You Credit Score: How's Your FICO?

Since we live in an automated society, it's not surprising that your ability to repay your mortgage boils down to a single number. This score is built by credit reporting agencies. They use the payment history from your various loans: credit cards, mortgages, car/boat loans etcetera.

Equifax, TransUnion, and Experian, the three major credit agencies, each have their own proprietary formula for building your credit score. The original FICO score was developed by Fair Isaac and Company. While Experian still calls its score "FICO", TransUnion calls its score "Beacon" and Equifax uses "Empirica." While these methods vary from one agency to another, the differences aren't huge; each agency uses the following factors in calculating your score:

  • Credit History - How many years have you had credit?
  • Payment History - Do you pay your bills on time?
  • Credit Card Balances - How many accounts? How much do you owe on your accounts?
  • Credit Inquiries - How many times have lenders pulled your credit for the purpose of lending you money?

These factors are assigned weights based on the formula being used. The results are added up and distilled into a single number. Credit scores can be as low as 300 and as high as 800. Higher is always better. Most home buyers will likely find their FICO scores falling between 620 and 800.

FICO makes a big difference in your interest rate

Did you know? FICO scores affect more than your ability to get a loan. They also affect your interest rate. Higher scores indicate you are probably a better credit risk, and thus may qualify for a better mortgage rate.

Can I improve my credit score?

What can you do to improve your FICO score? Very little in the short term. Since the credit score is entirely based on a lifetime of credit history, it's very difficult to make a significant change in the number with quick fixes. (Of course you can and should have incorrect items removed from your credit report.)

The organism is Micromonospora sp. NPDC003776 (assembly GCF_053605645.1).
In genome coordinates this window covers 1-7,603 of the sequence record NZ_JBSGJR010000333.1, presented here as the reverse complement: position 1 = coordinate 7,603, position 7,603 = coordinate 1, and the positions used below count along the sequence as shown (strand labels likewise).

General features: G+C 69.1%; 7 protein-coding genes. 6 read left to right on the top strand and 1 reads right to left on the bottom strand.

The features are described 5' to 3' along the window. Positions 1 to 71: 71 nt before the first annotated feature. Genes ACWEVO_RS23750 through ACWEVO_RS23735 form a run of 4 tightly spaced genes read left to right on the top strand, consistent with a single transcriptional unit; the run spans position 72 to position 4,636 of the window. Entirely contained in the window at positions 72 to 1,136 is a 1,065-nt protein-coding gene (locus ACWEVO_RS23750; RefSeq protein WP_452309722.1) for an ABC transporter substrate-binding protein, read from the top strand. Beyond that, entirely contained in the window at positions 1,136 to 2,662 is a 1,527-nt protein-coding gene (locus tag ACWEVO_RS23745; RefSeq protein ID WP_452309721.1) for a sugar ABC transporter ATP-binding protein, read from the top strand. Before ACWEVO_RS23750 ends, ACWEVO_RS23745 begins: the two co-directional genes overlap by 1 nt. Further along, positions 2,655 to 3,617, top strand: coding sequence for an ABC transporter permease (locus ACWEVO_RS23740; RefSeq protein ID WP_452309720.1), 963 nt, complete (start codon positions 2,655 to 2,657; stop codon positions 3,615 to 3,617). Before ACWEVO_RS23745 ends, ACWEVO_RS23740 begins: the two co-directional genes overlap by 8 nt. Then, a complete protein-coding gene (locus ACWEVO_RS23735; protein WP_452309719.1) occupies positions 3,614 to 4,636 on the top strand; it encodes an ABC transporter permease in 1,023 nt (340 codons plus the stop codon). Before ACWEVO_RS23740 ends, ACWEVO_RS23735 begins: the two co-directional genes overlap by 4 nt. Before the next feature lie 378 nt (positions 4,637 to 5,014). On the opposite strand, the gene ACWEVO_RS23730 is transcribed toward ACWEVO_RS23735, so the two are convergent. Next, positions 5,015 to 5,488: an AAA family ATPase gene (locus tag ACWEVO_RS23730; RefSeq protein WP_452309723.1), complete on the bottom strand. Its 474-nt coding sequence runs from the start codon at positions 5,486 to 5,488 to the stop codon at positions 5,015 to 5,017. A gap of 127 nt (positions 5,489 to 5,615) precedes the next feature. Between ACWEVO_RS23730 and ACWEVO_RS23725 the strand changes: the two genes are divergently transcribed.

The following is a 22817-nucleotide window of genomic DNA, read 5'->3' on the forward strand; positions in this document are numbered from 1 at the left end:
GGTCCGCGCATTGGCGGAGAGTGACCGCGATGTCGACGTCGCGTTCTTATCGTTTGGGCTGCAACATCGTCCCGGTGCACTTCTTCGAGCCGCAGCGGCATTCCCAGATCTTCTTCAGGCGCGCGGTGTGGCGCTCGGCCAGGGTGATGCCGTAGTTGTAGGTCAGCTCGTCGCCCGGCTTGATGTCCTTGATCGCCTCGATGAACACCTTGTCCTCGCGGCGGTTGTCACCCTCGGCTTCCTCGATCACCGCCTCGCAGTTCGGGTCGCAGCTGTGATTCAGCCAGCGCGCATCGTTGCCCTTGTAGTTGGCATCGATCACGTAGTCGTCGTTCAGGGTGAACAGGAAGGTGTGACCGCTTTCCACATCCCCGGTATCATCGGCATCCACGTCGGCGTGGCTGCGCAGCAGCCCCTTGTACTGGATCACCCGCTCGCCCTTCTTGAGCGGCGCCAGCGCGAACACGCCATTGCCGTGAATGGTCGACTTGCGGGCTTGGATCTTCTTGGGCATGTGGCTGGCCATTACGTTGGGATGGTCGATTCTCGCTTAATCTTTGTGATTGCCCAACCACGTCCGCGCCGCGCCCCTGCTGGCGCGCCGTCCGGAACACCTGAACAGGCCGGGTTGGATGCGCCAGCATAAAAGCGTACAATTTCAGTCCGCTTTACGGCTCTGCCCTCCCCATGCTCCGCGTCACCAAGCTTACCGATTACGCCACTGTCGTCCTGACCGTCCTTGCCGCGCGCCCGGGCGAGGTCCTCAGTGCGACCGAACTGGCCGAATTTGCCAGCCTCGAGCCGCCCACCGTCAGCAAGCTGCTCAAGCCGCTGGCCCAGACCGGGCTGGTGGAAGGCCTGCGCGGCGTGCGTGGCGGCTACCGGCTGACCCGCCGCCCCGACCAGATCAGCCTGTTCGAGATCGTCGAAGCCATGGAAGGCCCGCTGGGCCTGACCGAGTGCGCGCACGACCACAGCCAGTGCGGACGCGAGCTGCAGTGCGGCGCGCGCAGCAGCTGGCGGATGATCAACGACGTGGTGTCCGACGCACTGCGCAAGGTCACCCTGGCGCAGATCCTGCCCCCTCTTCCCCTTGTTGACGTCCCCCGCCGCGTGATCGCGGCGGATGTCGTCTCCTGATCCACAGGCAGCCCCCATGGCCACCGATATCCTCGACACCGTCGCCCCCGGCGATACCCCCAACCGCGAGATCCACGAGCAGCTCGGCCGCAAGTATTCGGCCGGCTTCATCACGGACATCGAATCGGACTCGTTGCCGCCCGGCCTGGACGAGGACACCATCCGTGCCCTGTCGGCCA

How do I find out my FICO score?

To improve your score, you've got to have the reports that the agencies use to build it, and of course, you need the score itself. Fair Isaac has created a web site (www.myFICO.com) that lets you do just that. It's inexpensive, fast, and easy to get your credit score along with credit reports from all three credit reporting agencies. They also provide helpful information and online tools that can help you analyze what actions might have the greatest impact on your FICO score.

You can get a free credit report once per year from all three agencies at AnnualCreditReport.com. You won't get a free credit score from AnnualCreditReport.com, but getting one is quick and inexpensive.

Now that you have all the facts, you'll be a more informed consumer and you'll be better positioned to get the most favorable mortgage.

Curious about your credit score? Give us a call at (916) 399-5500.

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